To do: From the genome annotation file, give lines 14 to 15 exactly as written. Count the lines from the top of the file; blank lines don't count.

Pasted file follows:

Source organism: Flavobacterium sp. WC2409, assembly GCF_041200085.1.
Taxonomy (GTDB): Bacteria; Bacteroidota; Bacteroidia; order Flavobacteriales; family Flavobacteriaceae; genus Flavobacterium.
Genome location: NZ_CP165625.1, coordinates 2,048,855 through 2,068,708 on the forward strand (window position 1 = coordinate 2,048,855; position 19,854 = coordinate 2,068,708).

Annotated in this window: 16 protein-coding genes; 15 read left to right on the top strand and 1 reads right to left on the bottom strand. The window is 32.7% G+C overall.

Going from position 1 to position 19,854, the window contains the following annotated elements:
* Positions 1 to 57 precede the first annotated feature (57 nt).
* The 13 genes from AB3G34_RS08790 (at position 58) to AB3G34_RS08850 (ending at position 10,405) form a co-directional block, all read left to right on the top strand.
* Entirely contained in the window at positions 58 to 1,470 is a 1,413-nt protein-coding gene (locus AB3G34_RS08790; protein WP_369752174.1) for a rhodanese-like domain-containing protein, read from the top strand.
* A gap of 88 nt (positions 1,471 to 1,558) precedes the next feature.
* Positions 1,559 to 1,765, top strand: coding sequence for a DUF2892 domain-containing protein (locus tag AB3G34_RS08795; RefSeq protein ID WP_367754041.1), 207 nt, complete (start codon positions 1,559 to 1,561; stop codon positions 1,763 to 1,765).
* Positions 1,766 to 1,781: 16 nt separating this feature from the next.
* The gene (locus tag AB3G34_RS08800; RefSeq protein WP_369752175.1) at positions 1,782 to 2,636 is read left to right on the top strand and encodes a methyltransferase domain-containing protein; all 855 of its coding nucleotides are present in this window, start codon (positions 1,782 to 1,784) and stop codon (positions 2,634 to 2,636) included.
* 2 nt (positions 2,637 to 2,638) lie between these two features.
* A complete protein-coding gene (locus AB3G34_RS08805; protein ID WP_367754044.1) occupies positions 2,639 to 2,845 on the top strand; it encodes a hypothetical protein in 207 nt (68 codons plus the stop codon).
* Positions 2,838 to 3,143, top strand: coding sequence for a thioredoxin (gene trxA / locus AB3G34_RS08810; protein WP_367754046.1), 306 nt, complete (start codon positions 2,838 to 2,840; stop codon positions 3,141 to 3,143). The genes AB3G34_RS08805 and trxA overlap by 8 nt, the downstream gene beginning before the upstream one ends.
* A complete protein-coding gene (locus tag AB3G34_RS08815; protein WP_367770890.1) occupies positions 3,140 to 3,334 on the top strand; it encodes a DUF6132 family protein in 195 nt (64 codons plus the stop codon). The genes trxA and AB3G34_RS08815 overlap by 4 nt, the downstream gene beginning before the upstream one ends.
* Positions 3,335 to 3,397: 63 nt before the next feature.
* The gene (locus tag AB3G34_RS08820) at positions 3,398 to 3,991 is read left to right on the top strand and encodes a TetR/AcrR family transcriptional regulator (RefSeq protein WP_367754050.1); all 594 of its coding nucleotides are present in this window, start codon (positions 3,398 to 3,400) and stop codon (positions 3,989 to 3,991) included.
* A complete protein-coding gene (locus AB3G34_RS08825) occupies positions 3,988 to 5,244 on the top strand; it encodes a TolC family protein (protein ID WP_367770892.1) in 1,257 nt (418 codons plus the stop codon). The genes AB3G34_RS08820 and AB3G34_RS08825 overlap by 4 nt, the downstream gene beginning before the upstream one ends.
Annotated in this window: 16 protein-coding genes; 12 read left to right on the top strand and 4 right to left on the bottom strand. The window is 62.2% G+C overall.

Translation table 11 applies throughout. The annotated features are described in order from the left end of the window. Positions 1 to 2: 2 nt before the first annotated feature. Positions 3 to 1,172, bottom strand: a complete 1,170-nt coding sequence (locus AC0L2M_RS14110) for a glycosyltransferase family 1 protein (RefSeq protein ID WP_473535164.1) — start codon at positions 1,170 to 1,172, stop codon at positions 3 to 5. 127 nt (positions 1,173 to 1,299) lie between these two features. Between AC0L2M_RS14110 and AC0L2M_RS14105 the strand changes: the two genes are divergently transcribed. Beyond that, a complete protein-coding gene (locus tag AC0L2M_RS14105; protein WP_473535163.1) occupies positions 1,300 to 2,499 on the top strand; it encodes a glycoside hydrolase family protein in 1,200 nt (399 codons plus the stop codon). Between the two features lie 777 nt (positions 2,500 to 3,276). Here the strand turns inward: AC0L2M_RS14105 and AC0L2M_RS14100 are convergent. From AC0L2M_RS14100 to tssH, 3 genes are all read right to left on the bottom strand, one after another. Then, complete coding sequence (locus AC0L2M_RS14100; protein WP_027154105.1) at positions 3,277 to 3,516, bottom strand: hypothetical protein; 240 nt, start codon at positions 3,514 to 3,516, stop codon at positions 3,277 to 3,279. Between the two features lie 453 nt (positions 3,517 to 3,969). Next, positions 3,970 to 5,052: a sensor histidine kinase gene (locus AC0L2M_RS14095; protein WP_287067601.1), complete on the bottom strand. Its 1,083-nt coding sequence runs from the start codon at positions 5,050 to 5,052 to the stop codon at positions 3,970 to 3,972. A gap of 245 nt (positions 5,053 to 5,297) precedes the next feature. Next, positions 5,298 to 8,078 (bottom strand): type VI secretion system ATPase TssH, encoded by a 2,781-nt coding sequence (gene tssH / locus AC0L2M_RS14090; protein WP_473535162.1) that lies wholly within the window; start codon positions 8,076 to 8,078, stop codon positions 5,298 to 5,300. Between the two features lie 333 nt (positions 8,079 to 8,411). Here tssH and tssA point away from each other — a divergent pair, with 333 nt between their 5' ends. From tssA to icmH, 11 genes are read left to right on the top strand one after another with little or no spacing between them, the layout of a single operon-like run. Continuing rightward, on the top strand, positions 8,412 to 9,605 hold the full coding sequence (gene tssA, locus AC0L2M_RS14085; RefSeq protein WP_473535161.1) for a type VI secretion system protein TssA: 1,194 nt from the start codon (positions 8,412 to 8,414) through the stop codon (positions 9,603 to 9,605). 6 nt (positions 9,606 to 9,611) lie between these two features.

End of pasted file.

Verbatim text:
* A complete protein-coding gene (locus AB3G34_RS08805; protein ID WP_367754044.1) occupies positions 2,639 to 2,845 on the top strand; it encodes a hypothetical protein in 207 nt (68 codons plus the stop codon).
* Positions 2,838 to 3,143, top strand: coding sequence for a thioredoxin (gene trxA / locus AB3G34_RS08810; protein WP_367754046.1), 306 nt, complete (start codon positions 2,838 to 2,840; stop codon positions 3,141 to 3,143). The genes AB3G34_RS08805 and trxA overlap by 8 nt, the downstream gene beginning before the upstream one ends.